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A Brief History of Time -- Recommended?

  1. Apr 14, 2017 #1
    I'm thinking about buying the following books: "the elegant universe", "welcome to the universe" and "a brief history of time". Do you aprove or should I buy some other books, and if so which books?
     
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  3. Apr 14, 2017 #2

    Dale

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    Is your goal to actually learn physics or is it for entertainment?
     
  4. Apr 14, 2017 #3
    I like" Cosmology: The Science of the Universe" by Edward R. Harrison. A historical approach which is easy to understand.
     
  5. Apr 14, 2017 #4
    Regarding those books, I have only read "A Brief History of Time". Twice. I enjoyed it.
     
  6. Apr 15, 2017 #5
    Both probably
     
  7. Apr 15, 2017 #6

    Dale

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    Then you may want to drop at least one entertainment book (drop Greene) for a good textbook. Right now your list is slanted towards pure entertainment. Taylor and Wheeler's special relativity book is highly recommended, as is Schutz's general relativity book
     
    Last edited: Apr 15, 2017
  8. Apr 15, 2017 #7

    ZapperZ

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  9. Apr 15, 2017 #8

    Bandersnatch

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    If you want just to scratch an itch, then these are ok. I'd also recommend Guth's Inflationary Universe. If you want (and more importantly have the time) to start learning some actual physics, then I think Andrew Liddle's 'Introduction to moddern cosmology' is going to be a good next step, as it's not very demanding.
     
  10. Apr 15, 2017 #9
  11. Apr 15, 2017 #10

    vela

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    I didn't care for A Brief History of Time. I ended up buying another book written to explain what Hawking was talking about in his book.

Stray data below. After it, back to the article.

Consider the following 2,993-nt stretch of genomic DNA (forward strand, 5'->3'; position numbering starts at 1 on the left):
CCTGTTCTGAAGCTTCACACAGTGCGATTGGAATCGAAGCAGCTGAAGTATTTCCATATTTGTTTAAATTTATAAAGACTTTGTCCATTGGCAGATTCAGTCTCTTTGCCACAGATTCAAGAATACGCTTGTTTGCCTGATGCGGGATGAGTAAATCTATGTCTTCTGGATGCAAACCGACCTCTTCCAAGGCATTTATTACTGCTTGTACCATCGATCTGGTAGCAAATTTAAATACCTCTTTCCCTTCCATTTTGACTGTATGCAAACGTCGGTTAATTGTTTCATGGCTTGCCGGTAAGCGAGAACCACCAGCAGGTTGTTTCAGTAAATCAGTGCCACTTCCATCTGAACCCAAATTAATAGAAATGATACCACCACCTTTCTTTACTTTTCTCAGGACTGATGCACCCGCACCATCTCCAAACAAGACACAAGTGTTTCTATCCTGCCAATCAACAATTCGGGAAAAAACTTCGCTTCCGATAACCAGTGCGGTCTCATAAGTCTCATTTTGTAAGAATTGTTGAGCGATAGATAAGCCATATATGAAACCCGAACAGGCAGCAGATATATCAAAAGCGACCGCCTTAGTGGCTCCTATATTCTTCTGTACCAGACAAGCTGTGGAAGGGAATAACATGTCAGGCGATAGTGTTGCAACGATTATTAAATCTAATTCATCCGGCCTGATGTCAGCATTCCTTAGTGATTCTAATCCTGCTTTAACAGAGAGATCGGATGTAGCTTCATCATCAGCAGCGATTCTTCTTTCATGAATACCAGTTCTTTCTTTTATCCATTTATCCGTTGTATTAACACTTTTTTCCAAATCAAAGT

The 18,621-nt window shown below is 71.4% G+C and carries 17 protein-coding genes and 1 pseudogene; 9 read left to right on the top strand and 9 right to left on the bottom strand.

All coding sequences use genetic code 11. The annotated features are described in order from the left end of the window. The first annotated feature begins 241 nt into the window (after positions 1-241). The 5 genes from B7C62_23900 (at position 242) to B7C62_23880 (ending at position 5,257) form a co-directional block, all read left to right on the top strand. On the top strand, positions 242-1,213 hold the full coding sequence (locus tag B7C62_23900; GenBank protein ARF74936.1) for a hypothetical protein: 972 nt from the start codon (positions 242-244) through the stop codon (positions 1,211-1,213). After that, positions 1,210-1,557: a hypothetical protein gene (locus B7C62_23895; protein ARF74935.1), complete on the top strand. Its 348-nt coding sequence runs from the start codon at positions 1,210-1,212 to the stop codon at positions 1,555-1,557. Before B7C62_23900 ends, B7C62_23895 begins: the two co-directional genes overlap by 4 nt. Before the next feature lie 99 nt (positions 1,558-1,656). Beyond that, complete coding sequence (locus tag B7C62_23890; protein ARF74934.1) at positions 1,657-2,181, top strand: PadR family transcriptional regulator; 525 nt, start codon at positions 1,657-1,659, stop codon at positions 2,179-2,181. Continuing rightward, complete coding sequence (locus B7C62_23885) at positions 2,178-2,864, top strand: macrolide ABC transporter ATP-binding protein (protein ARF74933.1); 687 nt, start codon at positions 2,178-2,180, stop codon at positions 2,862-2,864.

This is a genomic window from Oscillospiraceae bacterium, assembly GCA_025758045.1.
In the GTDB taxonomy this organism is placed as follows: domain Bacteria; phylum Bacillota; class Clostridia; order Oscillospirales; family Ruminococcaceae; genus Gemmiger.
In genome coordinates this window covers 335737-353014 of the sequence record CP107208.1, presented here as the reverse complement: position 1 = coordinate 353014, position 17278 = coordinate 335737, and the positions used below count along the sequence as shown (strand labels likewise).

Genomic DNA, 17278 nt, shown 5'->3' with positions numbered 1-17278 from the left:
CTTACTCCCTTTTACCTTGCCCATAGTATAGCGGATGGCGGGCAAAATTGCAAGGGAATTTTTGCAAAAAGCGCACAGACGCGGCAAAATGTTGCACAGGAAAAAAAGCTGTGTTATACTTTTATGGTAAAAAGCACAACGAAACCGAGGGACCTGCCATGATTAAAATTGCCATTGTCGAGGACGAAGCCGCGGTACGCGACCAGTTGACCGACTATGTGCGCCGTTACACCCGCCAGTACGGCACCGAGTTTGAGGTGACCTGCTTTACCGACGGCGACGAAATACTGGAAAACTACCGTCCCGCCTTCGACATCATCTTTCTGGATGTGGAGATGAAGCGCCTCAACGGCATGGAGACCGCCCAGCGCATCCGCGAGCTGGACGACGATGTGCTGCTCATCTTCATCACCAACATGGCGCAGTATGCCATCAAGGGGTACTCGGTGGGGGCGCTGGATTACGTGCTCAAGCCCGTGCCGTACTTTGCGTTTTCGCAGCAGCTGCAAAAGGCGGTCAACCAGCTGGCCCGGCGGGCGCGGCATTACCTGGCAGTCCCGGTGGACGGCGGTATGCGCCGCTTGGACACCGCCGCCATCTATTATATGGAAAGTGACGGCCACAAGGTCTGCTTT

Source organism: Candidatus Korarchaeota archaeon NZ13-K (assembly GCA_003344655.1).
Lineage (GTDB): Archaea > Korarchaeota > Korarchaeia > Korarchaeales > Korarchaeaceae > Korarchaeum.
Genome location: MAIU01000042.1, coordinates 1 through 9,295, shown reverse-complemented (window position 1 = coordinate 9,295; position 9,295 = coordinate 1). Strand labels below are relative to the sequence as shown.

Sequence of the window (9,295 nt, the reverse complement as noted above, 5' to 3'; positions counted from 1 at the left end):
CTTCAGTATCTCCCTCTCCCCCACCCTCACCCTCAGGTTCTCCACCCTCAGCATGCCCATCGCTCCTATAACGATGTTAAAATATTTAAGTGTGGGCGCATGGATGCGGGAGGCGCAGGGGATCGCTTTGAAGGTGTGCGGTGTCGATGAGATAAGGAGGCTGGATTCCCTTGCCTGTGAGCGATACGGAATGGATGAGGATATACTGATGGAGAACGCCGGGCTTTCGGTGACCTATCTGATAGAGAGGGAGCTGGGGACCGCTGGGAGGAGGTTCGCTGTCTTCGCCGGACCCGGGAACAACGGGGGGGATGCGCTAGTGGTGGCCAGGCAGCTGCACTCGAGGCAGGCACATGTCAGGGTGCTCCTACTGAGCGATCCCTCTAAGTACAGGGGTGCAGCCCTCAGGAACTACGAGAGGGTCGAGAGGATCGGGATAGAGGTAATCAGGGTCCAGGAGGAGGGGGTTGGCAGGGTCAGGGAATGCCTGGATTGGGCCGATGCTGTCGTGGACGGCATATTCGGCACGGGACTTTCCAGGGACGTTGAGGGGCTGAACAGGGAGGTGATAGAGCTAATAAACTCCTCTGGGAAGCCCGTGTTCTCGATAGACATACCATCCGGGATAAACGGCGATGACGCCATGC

12. Apr 16, 2017 #11
    It is quite clear to me.

    I didn't see how Hawking clarified anything in his book. Very disappointing say compared to the way Philip and Phylis Morrison's "The Ring of Truth" is written.

    This well written book discusses how we know, how we go about in search answers . It is an old book (1984) and does touch on some cosmology but well suited for a young budding scientist.
     
  13. Apr 17, 2017 #12
    I found Feynman's Cornell lectures both entertaining and informative:
     
  14. Apr 24, 2017 #13
    Yes, those are very good.
     
  15. May 4, 2017 #14
    I have read it twice, also. The first time in my late 20's, and the second in my late 40's.

    The first time, it was almost more than I could absorb, as I got to the last 1/4 of the short book. A lifetime later, after many magazine, documentary, and Science-Fiction shows under my belt, it made sense.

    As a layman, I can not assess if it should be listed as educational, or entertainment reading. It certainly is NOT a technical manual or text book, in any strict sense of the meanings, but I can tell you that it helped me get over the conceptual hurdles of how black holes work.

    For me, it was both entertaining, and educational, and laid the groundwork that has allowed me to keep up (or at least quietly follow along) with topics that my formal education never even broached.

    Since then, I have come to enjoy spotting Stephen Hawking, in celebrity situations, such as an episode of Star Trek TNG. To me it is amazing the brain that resides in that head.
     
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